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Bad Dog: A Love Story

A recovering alcoholic tries to win his wife back by taming their out-of-control dog.

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Bad Dog:
A Love Story
By Martin Kihn
Pantheon Books
211 pp.

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I never would have thought it possible but I’ve actually become one of those people who shakes her head in disgust when she walks by a stack of dog-related memoirs.

Believe me, it’s not that I’m anti-dog. (Just ask my absurdly pampered mixed-breed.) And it’s not that I don’t like dog books. (I was reading and rereading Albert Payson Terhune decades before John Grogan thought to write a memoir about his dog.)

It’s just that there are way too many of them. So I have pretty much resolved to stop reading or recommending them.

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Except for Bad Dog: A Love Story. Martin Kihn is just too talented – I still don’t know how a writer can be that laugh-out-loud funny while chronicling a major life crisis – and his story is just too good to miss. (And of course the soulful pictures of Hola, his lovely Bernese mountain dog, don’t hurt either.)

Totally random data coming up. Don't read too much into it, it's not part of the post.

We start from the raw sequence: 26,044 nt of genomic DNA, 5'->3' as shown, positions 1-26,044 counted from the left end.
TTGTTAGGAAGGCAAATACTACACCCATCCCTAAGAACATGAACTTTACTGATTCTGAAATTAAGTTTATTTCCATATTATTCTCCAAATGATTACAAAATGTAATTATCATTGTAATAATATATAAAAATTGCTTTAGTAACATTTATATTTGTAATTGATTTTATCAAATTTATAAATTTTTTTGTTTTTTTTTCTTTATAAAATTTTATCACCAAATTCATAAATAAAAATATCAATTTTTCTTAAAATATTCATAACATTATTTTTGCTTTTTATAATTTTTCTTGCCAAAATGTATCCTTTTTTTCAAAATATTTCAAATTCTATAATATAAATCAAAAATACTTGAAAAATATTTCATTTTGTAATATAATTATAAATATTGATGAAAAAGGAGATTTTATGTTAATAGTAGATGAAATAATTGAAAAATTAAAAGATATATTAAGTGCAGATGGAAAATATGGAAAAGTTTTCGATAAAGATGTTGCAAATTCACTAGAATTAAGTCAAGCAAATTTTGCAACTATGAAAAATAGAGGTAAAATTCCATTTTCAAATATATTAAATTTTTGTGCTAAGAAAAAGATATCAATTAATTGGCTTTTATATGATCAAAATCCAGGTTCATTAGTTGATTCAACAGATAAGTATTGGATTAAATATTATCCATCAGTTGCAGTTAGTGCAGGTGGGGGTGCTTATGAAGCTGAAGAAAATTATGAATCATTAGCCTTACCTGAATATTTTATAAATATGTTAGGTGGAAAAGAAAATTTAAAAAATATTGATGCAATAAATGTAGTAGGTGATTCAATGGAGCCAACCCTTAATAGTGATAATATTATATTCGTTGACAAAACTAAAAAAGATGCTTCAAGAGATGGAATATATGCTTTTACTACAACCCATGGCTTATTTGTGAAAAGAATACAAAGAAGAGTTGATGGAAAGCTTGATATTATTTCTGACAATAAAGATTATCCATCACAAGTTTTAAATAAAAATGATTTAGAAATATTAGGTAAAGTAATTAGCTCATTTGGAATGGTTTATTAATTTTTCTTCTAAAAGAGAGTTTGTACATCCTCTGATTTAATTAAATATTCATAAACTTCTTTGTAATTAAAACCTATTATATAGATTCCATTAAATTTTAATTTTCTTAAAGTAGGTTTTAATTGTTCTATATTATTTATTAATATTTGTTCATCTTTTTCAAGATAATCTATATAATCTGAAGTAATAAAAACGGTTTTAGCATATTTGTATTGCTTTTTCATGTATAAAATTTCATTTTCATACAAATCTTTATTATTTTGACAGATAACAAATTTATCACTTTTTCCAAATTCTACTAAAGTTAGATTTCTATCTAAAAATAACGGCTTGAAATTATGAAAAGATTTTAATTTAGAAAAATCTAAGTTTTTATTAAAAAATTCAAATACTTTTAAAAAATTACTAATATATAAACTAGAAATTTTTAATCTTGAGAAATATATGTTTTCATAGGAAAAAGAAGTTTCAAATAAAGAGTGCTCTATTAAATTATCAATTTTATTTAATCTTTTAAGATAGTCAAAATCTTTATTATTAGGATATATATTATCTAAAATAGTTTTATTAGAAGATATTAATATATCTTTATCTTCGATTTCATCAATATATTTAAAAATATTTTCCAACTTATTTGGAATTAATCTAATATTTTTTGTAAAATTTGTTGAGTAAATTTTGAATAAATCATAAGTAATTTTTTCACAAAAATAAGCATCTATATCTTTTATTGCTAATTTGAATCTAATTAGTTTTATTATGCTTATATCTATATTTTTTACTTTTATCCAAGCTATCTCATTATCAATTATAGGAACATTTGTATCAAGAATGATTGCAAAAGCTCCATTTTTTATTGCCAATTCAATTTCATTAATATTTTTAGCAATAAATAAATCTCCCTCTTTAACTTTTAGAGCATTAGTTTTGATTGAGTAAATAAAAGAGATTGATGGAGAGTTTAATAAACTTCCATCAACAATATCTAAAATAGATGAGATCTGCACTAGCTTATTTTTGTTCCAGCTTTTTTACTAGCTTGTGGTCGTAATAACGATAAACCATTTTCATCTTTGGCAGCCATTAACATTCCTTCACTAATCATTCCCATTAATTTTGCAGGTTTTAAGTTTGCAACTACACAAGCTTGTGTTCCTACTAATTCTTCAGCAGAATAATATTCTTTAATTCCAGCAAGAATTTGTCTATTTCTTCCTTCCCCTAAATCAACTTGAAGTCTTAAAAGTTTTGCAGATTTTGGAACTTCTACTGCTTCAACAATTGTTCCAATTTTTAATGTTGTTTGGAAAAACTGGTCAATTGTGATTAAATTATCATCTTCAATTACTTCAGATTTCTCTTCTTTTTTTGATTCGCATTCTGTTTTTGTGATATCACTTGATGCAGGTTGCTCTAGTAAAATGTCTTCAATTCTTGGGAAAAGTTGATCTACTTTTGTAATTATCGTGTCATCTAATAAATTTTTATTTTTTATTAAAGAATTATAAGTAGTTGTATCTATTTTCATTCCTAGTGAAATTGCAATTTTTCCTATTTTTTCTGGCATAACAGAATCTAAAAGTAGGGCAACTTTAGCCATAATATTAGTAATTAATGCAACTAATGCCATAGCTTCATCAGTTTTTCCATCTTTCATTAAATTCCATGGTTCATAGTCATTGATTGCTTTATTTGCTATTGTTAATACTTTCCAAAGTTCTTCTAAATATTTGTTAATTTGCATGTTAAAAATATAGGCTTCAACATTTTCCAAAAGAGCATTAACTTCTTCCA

Kihn and Hola, it would seem, were a match made in heaven – although it took a while for that to become apparent.

Kihn and his wife Gloria were living in Manhattan, pursuing their careers with varying degrees of success – and trying to ignore his drinking problem – when they bought Hola. Gloria hoped for companionship, as she wasn't getting much from her husband. But the dog they picked turned out to be the problem puppy from Hades.

“I noticed one of the litter careening around like a nutcase, kicking newspaper out of the way, trying to chew a hole in the back wall, and doing a Mexican hat dance with her hind legs,” Kihn would later recall. “‘Gosh,’ I remember thinking, ‘what’s wrong with that one?’

What was wrong, of course, was that they took her home.

Hola grew up to be a dog who was “naturally dominant,” incapable of feeling pain, and “as outgoing as Ethel Merman on Jolt.”

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